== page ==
Just how original are Elon Musk’s designs for the Hyperloop?
Daryl Oster’s design for the ET3 has capsules weighing about 400 pounds that would could carry up to six people at speeds (in the initial design) of 370 mph. But the capsules could eventually get up to 4,000 mph (that’s Mach 5) in straight, unpopulated areas. That’s faster than any known aircraft (hence the ET3’s trademarked tagline “Space Travel On Earth”). The capsules would ride on a cushion of air and be propelled by a system of coordinated acceleration devices. Oster won his first patent for ETT in 1999. His associates and licensees have won several related patents for his ET3 system since. The most recent in 2007 was for a vehicle control system. Many press outlets have featured ET3 over the years, but most have been skeptical if not dismissive. In April 2012, design site Core77 featured pictures, a video, and a writeup of ET3, saying it made “outright incredible claims.”
The man behind Tesla and Space X is releasing the plans to his highly anticipated new mode of transportation that can take you from LA to San Francisco in an under an hour. Will this change transportation, or should we call it a “don’t believe the hype-r loop?”
"Smiling is one way to reduce the distress caused by an upsetting situation. Psychologists call this the facial feedback hypothesis. Even forcing a smile when we don’t feel like it is enough to lift our mood slightly (this is one example of embodied cognition)."
Take a little mudcake, almond buttercake, vanilla madeira sponge, and ivory marshmallow fondant and—voila—an edible Jupiter that would make an astronaut proud.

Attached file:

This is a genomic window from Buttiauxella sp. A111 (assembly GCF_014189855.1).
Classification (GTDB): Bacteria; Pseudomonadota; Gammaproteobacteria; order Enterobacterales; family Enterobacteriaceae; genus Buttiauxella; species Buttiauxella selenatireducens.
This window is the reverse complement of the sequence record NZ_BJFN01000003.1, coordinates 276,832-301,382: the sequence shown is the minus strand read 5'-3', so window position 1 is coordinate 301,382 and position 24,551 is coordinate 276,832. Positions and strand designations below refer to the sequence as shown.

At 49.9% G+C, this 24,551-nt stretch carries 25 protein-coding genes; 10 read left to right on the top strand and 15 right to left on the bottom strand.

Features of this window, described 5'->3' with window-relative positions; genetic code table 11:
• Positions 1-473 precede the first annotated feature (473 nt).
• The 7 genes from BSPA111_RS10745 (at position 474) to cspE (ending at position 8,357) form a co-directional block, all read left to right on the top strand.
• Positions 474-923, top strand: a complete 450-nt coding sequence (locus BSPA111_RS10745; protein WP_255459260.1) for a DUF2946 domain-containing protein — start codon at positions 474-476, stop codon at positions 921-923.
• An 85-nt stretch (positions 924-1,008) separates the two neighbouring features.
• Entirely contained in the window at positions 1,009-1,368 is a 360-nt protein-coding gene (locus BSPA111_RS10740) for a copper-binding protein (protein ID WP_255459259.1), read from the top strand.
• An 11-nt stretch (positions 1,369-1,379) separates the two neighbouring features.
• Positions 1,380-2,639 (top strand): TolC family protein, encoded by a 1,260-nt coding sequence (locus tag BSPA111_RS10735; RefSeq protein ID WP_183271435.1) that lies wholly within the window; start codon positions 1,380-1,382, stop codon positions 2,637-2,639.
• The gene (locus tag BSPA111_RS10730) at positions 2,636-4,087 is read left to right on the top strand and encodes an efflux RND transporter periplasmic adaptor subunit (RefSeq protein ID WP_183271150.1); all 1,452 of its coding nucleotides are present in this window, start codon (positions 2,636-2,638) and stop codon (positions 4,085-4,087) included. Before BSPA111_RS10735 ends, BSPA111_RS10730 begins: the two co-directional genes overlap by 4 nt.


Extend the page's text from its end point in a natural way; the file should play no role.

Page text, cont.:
“Teleportation would be cool, certainly.”
Japan sent a tiny humanoid robot in space to keep an astronaut company.
"It’s somewhere between a Boca Burger and a McDonald’s burger." "Meatloaf without any salt and pepper."
The Curiosity rover has been on Mars for almost a year. This time-lapse video shows what, exactly, it’s been up to. Here’s more.
This tooth sensor knows if you’ve been overeating or smoking.
Stray hair in your soup? Blech! What does that have to do with these rather beautiful images? Well, surprise, surprise, they’re actually crystalized stray hairs.
“The mere thought of pleasant alternatives made people concentrate less.”
Have you ever wondered why you only manage to accomplish half of the things on your summer to-do list? Science has the answer.
As if the flu weren’t terrifying enough, French researchers have discovered the largest viruses to date. A pair of giant viruses discovered in underwater sediment samples measure 1,000 times bigger than the common flu virus.
Jean-Michel Claverie, who coauthored the paper that announced this discovery, told NPR the pandoviruses could have “emerged from a new ancestral cellular type that no longer exists—possibly from Mars.